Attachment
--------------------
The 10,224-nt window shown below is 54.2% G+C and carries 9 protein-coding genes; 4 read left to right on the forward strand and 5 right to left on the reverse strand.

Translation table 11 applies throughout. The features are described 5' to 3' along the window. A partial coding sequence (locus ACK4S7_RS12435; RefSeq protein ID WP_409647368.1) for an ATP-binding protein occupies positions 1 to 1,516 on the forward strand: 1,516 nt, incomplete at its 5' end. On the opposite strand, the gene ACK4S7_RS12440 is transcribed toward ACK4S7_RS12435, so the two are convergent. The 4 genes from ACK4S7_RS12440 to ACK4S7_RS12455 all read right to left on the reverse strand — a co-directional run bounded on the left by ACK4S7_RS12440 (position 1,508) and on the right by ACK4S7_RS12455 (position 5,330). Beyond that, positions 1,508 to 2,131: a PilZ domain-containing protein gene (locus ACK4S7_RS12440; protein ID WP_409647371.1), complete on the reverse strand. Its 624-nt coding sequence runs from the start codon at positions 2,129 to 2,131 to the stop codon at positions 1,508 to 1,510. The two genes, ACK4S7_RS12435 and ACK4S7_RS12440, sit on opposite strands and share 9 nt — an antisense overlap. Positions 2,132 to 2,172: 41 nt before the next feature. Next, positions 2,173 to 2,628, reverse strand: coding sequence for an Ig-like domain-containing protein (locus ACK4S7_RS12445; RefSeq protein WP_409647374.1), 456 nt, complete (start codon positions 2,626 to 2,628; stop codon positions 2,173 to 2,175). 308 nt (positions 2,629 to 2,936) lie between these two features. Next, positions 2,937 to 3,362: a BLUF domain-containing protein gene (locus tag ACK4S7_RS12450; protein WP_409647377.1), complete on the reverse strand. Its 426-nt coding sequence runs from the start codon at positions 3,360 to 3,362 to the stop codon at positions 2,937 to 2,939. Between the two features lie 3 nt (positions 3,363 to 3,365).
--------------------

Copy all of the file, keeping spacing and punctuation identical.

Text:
The 10,224-nt window shown below is 54.2% G+C and carries 9 protein-coding genes; 4 read left to right on the forward strand and 5 right to left on the reverse strand.

Translation table 11 applies throughout. The features are described 5' to 3' along the window. A partial coding sequence (locus ACK4S7_RS12435; RefSeq protein ID WP_409647368.1) for an ATP-binding protein occupies positions 1 to 1,516 on the forward strand: 1,516 nt, incomplete at its 5' end. On the opposite strand, the gene ACK4S7_RS12440 is transcribed toward ACK4S7_RS12435, so the two are convergent. The 4 genes from ACK4S7_RS12440 to ACK4S7_RS12455 all read right to left on the reverse strand — a co-directional run bounded on the left by ACK4S7_RS12440 (position 1,508) and on the right by ACK4S7_RS12455 (position 5,330). Beyond that, positions 1,508 to 2,131: a PilZ domain-containing protein gene (locus ACK4S7_RS12440; protein ID WP_409647371.1), complete on the reverse strand. Its 624-nt coding sequence runs from the start codon at positions 2,129 to 2,131 to the stop codon at positions 1,508 to 1,510. The two genes, ACK4S7_RS12435 and ACK4S7_RS12440, sit on opposite strands and share 9 nt — an antisense overlap. Positions 2,132 to 2,172: 41 nt before the next feature. Next, positions 2,173 to 2,628, reverse strand: coding sequence for an Ig-like domain-containing protein (locus ACK4S7_RS12445; RefSeq protein WP_409647374.1), 456 nt, complete (start codon positions 2,626 to 2,628; stop codon positions 2,173 to 2,175). 308 nt (positions 2,629 to 2,936) lie between these two features. Next, positions 2,937 to 3,362: a BLUF domain-containing protein gene (locus tag ACK4S7_RS12450; protein WP_409647377.1), complete on the reverse strand. Its 426-nt coding sequence runs from the start codon at positions 3,360 to 3,362 to the stop codon at positions 2,937 to 2,939. Between the two features lie 3 nt (positions 3,363 to 3,365).